Sunday, 26 September 2004

Ripon on radio

The BBC Sunday programme talked to the people of Ripon, and others…

Last Sunday in Ripon Cathedral, The Bishop, John Packer, announced the suspension of the Dean, John Methuen. The Dean has protested his innocence. Although it isn’t clear what he is being accused of, there seems to be some concern about his allegedly autocratic style.
Interviews with members of the public in Ripon and the Dean of Southwark Cathedral in London, the Very Rev Colin Slee.
Listen (5m 24s) with RealAudio.

Yesterday, the Telegraph carried Suspension of Dean fails to silence whispering which contains a lot more background detail whispers.

Posted by Simon Sarmiento on Sunday, 26 September 2004 at 8:52 AM GMT | TrackBack
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Categorised as: Church of England

My thinking goes as follows:

(1) This story is nothing to do with the homosexuality crisis;

(2) The main qualification for any non-homosexuality story appearing here is that it is gossip-worthy;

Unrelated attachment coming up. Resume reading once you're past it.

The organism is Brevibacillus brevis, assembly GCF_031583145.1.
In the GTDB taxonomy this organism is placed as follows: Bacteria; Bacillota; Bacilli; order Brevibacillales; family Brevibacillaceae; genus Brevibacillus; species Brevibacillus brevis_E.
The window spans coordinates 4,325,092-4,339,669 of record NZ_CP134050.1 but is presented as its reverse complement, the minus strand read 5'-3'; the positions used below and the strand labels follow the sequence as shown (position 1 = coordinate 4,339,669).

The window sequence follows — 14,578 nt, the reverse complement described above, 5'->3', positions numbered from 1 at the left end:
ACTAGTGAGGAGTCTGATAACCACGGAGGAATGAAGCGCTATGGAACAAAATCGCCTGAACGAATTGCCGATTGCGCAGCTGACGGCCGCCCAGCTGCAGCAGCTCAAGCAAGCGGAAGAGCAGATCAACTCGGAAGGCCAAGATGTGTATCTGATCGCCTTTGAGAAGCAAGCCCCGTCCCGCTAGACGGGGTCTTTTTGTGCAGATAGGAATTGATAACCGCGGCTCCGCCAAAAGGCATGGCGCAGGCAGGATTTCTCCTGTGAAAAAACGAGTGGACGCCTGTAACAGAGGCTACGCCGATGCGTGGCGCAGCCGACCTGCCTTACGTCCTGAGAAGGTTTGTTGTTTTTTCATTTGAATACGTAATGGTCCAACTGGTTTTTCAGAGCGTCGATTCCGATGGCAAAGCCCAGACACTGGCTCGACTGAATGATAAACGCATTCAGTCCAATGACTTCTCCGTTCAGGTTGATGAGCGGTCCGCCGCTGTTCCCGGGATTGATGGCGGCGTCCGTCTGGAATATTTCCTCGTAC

(3) This means that the website is to an extent a gossip-website, which casts doubt on the motivation of some of the discussion of the homosexuality issue as well.

Having said that, it has to be said that the main fault lies with the press, since the site exists to report the press, and the press inevitably chooses gossip-worthy material.

However, the main reason I left the Anglicans was that gossip was the main reason for many people going, or at least the main reason for their enjoyment when they did go; if I said I did not find a big difference here from e.g. University Christian Unions, I’d be lying.

Posted by: Dr Christopher Shell at September 26, 2004 02:43 PM

Well, all I can say is that if this is supposed to be a gossip-website, it’s been a dismal failure. There has been a shameful lack of scandalous and titillating stories over the past few months — and as for the photographs! I mean, the nipple-count has been practically zero. It’s a disgrace to the Anglican Communion.